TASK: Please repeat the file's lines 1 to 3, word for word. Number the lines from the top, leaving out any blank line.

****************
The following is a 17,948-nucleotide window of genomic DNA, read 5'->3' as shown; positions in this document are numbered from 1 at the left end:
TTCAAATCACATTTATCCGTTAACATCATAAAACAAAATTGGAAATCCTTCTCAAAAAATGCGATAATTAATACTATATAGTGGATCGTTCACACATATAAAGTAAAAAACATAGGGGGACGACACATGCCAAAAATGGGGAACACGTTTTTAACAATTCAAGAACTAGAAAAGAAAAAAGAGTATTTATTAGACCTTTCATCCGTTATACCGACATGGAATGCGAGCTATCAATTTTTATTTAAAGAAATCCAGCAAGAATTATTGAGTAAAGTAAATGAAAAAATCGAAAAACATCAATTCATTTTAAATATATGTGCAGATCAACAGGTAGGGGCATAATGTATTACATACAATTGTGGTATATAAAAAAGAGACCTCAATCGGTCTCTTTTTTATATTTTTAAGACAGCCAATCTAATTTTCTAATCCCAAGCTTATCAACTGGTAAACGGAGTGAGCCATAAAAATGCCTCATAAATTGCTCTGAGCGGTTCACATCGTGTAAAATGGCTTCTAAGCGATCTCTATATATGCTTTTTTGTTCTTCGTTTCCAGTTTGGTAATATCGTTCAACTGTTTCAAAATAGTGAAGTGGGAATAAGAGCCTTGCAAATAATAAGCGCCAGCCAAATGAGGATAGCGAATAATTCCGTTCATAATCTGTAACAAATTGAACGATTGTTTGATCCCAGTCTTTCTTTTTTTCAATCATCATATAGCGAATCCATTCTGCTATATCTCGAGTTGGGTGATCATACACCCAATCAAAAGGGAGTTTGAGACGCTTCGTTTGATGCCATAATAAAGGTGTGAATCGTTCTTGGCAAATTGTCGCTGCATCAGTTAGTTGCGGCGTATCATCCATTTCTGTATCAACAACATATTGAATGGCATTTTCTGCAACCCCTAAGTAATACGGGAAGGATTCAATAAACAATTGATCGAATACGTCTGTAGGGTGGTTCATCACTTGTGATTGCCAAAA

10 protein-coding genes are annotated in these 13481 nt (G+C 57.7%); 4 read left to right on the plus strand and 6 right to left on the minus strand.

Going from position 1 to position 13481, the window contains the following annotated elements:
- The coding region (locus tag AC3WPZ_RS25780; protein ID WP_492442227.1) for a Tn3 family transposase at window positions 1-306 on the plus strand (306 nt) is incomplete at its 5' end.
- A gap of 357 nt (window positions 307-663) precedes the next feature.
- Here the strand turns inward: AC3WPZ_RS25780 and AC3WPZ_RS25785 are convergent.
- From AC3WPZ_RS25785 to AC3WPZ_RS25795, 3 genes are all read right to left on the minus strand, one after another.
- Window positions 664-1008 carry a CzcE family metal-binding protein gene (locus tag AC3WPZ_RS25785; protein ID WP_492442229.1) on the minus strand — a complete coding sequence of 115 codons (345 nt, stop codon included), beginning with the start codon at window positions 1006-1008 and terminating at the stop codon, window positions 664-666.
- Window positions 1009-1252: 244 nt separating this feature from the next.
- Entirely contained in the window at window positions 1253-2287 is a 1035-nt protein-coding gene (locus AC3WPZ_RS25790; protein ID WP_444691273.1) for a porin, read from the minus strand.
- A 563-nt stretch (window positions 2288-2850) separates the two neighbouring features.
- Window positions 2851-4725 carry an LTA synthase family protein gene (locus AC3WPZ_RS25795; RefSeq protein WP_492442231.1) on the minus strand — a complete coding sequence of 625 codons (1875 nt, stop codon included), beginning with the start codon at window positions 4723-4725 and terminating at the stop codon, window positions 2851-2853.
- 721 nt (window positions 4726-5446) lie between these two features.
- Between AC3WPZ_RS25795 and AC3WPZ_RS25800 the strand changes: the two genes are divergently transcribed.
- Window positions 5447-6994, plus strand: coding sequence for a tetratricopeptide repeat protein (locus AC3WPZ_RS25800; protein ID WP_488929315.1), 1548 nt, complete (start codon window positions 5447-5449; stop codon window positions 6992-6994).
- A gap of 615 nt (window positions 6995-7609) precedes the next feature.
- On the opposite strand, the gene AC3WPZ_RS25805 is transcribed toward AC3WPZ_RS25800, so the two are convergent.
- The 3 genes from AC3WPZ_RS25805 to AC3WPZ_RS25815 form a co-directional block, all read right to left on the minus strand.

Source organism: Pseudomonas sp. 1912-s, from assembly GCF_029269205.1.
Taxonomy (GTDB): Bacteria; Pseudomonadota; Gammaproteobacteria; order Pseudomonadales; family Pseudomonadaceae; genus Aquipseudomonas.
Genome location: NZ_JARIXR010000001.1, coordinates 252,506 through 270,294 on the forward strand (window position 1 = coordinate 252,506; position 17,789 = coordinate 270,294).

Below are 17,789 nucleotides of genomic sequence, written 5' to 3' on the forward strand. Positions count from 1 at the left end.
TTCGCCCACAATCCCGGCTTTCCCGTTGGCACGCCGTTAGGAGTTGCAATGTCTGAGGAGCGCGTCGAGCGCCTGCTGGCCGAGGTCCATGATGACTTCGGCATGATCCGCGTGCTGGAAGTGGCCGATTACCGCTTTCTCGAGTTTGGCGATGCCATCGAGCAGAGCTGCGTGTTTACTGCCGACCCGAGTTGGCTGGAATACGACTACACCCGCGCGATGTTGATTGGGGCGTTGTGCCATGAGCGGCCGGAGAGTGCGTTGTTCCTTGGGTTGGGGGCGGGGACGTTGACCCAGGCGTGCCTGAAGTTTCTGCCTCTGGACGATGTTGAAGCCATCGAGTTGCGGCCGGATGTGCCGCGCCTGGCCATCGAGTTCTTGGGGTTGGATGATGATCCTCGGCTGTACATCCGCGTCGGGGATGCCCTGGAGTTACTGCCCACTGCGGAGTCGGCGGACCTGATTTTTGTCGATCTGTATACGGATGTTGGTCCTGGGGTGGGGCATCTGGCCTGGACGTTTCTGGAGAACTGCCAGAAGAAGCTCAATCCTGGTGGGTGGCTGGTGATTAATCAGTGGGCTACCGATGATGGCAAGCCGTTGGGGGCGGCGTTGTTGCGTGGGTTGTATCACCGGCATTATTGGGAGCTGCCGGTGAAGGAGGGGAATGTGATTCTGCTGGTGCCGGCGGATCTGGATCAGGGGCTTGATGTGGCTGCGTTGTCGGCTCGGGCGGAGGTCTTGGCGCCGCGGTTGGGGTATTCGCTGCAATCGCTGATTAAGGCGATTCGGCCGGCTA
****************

The following is a 17,948-nucleotide window of genomic DNA, read 5'->3' as shown; positions in this document are numbered from 1 at the left end:
TTCAAATCACATTTATCCGTTAACATCATAAAACAAAATTGGAAATCCTTCTCAAAAAATGCGATAATTAATACTATATAGTGGATCGTTCACACATATAAAGTAAAAAACATAGGGGGACGACACATGCCAAAAATGGGGAACACGTTTTTAACAATTCAAGAACTAGAAAAGAAAAAAGAGTATTTATTAGACCTTTCATCCGTTATACCGACATGGAATGCGAGCTATCAATTTTTATTTAAAGAAATCCAGCAAGAATTATTGAGTAAAGTAAATGAAAAAATCGAAAAACATCAATTCATTTTAAATATATGTGCAGATCAACAGGTAGGGGCATAATGTATTACATACAATTGTGGTATATAAAAAAGAGACCTCAATCGGTCTCTTTTTTATATTTTTAAGACAGCCAATCTAATTTTCTAATCCCAAGCTTATCAACTGGTAAACGGAGTGAGCCATAAAAATGCCTCATAAATTGCTCTGAGCGGTTCACATCGTGTAAAATGGCTTCTAAGCGATCTCTATATATGCTTTTTTGTTCTTCGTTTCCAGTTTGGTAATATCGTTCAACTGTTTCAAAATAGTGAAGTGGGAATAAGAGCCTTGCAAATAATAAGCGCCAGCCAAATGAGGATAGCGAATAATTCCGTTCATAATCTGTAACAAATTGAACGATTGTTTGATCCCAGTCTTTCTTTTTTTCAATCATCATATAGCGAATCCATTCTGCTATATCTCGAGTTGGGTGATCATACACCCAATCAAAAGGGAGTTTGAGACGCTTCGTTTGATGCCATAATAAAGGTGTGAATCGTTCTTGGCAAATTGTCGCTGCATCAGTTAGTTGCGGCGTATCATCCATTTCTGTATCAACAACATATTGAATGGCATTTTCTGCAACCCCTAAGTAATACGGGAAGGATTCAATAAACAATTGATCGAATACGTCTGTAGGGTGGTTCATCACTTGTGATTGCCAAAA

10 protein-coding genes are annotated in these 13481 nt (G+C 57.7%); 4 read left to right on the plus strand and 6 right to left on the minus strand.